Redsense medical has submitted a PCT application based on their Swedish patent for smart bandage – ‘A Device for measuring a property of a measurement object by luminescence’. The Swedish patent approval has been announced earlier this year.
“Filing for a PCT is important to ensure the protection of our new technology and build value for our patent portfolio” says Patrik Byhmer CEO, Redsense Medical AB.
Patrik Byhmer continues, “the company’s smart wound care technology makes it possible to develop thin sensor layers for optical measuring of several physiological and biological parameters such as blood and exudate. The layer of sensors can be used separately or integrated directly into smart bandages or adhesive plasters. As the technology enables very cost and resource effective individual wound care, it has potential to revolutionize the global wound care market”
The global market for wound care products
The wound care market was valued at approximately USD 18 billion in 2016, and it is expected to grow at a CAGR of 5.3 % until 2023. The primary drivers of market growth are an ageing global population, a larger number of diabetics and increasing investments in research and development, which is also expected to lead to new research discoveries in this area. Chronic wounds are expected to constitute most of the wound care market up until 2022.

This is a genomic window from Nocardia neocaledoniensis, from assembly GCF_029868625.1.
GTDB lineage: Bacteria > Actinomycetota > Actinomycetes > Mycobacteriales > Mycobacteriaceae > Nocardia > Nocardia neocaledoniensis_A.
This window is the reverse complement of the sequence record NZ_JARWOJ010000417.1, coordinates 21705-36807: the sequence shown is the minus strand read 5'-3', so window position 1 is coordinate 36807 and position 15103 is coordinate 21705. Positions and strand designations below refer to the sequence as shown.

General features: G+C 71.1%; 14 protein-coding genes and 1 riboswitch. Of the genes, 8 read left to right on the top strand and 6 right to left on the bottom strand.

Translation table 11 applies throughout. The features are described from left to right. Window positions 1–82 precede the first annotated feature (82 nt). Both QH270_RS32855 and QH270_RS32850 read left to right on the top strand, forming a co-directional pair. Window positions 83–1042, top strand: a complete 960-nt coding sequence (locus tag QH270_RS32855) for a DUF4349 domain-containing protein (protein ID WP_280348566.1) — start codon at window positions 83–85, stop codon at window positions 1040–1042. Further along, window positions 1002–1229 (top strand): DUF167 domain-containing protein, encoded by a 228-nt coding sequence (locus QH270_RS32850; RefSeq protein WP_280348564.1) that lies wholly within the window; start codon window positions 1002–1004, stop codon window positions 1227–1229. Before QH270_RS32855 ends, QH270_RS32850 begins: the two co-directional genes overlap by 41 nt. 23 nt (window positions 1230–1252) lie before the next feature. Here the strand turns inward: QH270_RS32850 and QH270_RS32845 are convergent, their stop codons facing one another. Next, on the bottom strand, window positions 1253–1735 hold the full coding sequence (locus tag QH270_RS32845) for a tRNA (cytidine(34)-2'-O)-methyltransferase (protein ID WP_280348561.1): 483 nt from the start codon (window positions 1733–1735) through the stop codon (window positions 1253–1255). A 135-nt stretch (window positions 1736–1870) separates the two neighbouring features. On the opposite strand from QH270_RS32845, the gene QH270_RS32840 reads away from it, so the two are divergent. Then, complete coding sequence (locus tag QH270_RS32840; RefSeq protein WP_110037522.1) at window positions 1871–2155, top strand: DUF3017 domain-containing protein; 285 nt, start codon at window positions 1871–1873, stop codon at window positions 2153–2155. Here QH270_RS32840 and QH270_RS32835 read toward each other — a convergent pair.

What is PCT?
The Patent Cooperation Treaty (PCT) is an international agreement allowing you to file a single application in one language and get an international filing date. That means the application is considered as filed in all the PCT contracting states, more than 140, on that date. A PCT application itself does not lead to a patent, rather to an international search and a written opinion regarding patentability (novelty, inventive step and industrial applicability).
The PCT is administered by the UN agency World Intellectual Property Organization (WIPO) with its headquarters in Geneva. A PCT application is dealt with in one or two phases. First, a mandatory international search is carried out (phase I), which results in an International Search Report (ISR). Then, the applicant can request an optional international preliminary examination (phase II), which results in an International Preliminary Report on Patentability (IPRP Chapter II).